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Soon employers will have to amend their internal regulations in order to adapt them to the imminent labour law changes to be announced. At the same time, they should consider the opportunity of inserting new clauses into individual employment agreements, referring to the newly introduced conciliation procedure for labour disputes.
In this article, we discuss new concepts that will be introduced in the Labour Code according to a bill adopted on 8 September 2020 by the Chamber of Deputies, as well as issues employers need to pay attention to.
The new provisions require employers to formalise the way they choose to organise their human resources and payroll operations, as follows:
by employers adopting particular responsibilities;
by designating one or more employees to handle aspects of human resources and payroll operations, as reflected in their job descriptions;
by contracting external services specialised in human resources and payroll, which must be coordinated by an expert in labour law.
In order to implement the new provisions, employers should issue internal decisions to establish the organisation of human resources and payroll operations specific to each company.
Employers and employees can use a new procedure for the amicable settlement of individual labour disputes - conciliation, as follows:
conciliation is implemented with the help of an external consultant specialised in labour law (lawyer, expert in labour law or, as the case may be, mediator specialised in labour law);
the term for challenging the object of the conflict in court is suspended during conciliation.
If they wish to introduce conciliation as a procedure to amicably settle individual labour disputes, employers should amend individual employment agreements to introduce a conciliation clause. They should also include the conciliation procedure in the internal regulations.
Employers and employees have new options to help them with disciplinary investigations, but also with the negotiation, conclusion or amendment of an individual employment agreement, as follows:
either party may be assisted by an external consultant specialised in labour law in the negotiation, conclusion or amendment of the individual employment agreement;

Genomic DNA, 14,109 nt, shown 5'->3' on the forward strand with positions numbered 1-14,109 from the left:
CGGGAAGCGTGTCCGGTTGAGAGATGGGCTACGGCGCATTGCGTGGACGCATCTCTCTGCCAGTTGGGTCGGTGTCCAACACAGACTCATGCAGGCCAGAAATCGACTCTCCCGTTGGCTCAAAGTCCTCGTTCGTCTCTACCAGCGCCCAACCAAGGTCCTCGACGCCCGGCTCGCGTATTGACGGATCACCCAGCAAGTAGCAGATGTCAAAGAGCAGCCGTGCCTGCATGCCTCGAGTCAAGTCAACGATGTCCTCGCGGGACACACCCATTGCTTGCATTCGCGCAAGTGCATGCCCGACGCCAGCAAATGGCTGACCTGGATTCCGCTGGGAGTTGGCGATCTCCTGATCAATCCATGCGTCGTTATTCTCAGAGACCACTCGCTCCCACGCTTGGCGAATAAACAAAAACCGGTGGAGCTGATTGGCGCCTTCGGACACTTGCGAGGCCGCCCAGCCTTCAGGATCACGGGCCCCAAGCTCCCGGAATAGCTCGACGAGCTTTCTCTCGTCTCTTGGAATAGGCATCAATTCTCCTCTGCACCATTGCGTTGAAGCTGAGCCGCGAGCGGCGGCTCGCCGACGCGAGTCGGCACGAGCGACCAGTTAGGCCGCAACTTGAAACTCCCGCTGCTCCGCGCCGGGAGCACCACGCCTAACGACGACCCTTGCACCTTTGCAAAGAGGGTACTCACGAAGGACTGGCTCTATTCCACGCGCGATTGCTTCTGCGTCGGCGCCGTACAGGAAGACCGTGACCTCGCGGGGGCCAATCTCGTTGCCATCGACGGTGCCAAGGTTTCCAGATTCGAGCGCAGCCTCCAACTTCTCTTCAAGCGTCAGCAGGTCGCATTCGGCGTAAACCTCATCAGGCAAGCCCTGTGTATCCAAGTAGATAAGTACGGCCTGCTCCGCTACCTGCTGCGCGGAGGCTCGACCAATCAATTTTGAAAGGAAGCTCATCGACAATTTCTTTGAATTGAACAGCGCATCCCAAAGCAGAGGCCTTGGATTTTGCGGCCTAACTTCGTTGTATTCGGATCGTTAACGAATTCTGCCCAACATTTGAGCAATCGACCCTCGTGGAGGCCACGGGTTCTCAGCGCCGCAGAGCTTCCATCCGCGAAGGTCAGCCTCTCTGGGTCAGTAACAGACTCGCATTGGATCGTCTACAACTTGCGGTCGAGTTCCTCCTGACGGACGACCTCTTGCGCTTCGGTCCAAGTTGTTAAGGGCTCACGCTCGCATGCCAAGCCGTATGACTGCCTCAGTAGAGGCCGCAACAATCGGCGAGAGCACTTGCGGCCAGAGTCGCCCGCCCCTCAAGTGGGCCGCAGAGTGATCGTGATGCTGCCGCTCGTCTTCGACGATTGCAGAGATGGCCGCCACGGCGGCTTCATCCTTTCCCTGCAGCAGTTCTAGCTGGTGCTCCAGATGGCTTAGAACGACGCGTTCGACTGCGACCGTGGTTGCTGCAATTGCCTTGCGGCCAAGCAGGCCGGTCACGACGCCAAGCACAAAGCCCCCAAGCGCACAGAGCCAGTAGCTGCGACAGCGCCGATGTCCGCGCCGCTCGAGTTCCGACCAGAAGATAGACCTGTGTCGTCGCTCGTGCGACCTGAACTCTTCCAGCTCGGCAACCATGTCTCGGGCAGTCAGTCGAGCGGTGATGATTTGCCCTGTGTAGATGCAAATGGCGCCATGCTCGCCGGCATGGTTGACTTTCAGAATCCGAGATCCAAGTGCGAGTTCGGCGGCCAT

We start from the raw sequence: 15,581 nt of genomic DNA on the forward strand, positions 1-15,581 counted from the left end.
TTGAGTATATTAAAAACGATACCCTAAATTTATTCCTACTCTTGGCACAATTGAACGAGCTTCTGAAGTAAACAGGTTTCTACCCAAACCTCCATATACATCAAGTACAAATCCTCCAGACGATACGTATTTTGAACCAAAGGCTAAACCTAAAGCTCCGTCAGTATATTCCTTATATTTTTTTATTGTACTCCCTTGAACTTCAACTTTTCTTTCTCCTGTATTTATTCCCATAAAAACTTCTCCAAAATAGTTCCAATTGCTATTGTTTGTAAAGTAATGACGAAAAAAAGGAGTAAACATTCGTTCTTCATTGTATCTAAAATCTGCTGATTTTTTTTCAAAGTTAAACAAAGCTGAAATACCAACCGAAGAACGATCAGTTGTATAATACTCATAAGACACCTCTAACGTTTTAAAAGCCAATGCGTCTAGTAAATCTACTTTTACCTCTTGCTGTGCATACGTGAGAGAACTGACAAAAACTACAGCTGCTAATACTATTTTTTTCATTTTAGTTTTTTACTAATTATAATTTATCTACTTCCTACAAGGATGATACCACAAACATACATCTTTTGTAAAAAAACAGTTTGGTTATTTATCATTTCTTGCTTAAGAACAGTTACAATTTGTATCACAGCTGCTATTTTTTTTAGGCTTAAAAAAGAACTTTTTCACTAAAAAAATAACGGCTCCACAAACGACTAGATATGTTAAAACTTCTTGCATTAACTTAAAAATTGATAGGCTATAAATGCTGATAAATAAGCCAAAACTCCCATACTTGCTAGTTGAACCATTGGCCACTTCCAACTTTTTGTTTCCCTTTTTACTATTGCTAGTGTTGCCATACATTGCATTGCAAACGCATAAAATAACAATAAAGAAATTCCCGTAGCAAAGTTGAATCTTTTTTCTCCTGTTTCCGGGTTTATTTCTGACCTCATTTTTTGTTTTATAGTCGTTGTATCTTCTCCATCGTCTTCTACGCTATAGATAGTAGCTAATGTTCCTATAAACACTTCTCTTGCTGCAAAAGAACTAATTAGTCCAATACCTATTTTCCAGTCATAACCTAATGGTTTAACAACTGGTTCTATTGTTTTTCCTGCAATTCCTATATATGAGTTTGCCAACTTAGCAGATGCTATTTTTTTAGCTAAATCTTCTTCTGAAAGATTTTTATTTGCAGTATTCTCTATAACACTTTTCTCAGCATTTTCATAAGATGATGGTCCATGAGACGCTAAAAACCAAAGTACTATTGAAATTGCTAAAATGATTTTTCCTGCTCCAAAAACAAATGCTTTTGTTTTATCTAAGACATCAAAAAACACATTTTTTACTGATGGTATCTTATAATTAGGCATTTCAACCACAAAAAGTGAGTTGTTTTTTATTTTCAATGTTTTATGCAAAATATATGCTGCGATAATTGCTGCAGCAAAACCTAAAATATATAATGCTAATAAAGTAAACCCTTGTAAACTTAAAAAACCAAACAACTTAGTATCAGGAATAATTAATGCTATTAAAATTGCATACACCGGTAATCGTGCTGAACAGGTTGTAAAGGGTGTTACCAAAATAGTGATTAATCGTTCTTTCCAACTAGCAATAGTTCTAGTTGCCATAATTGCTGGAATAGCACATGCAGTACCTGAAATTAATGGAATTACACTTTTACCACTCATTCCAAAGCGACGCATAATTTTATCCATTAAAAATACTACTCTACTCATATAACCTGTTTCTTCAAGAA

the employer may have an external consultant specialised in labour law conducting the disciplinary investigation, so they can entirely outsource this operation;
the employee, in turn, has the possibility to be assisted within the disciplinary investigation, on request, by an external consultant specialised in labour law (therefore, not only by a lawyer, but also by an expert in labour law) or by a representative of the trade union of which he/she is a member.
In order to implement the new provisions, employers must amend the provisions of their internal regulations with the trade union or the employees' representatives agreement. Also, to the extent that they decide to outsource the disciplinary investigation operations, employers will need to explicitly authorise their respective external consultants for this purpose.
Lastly, in view of the principle of good faith and mutual information and to ensure the right to a fair trial, employers must, according to the new regulations, consider informing employees targeted by a disciplinary investigation of their right to be assisted by an external consultant specialised in labour law.
What to expect?
The law adopted on 8 September 2020 has been submitted to the Secretary General challenging its constitutionality, and will be sent to the President of Romania for promulgation.
If it enters into force in this form, it will generate important changes in labour market operations. Thus, companies that provide payroll and personal administration services will be required to certify some of their employees as experts in labour law.
On the other hand, even in this concise form, the provision for the procedure of conciliation of individual labour disputes is welcome. It strengthens an increasingly common practice, by which companies and employees prefer to settle, whenever possible, by mutual agreement, any potentially litigious situations, with obvious benefits in terms of cost, time and reputation. Thus, it is expected that the conciliation procedure will contribute even more to limiting the number of individual labour disputes faced by specialised courts of law.
Counsel | head of labour & employment (bucharest)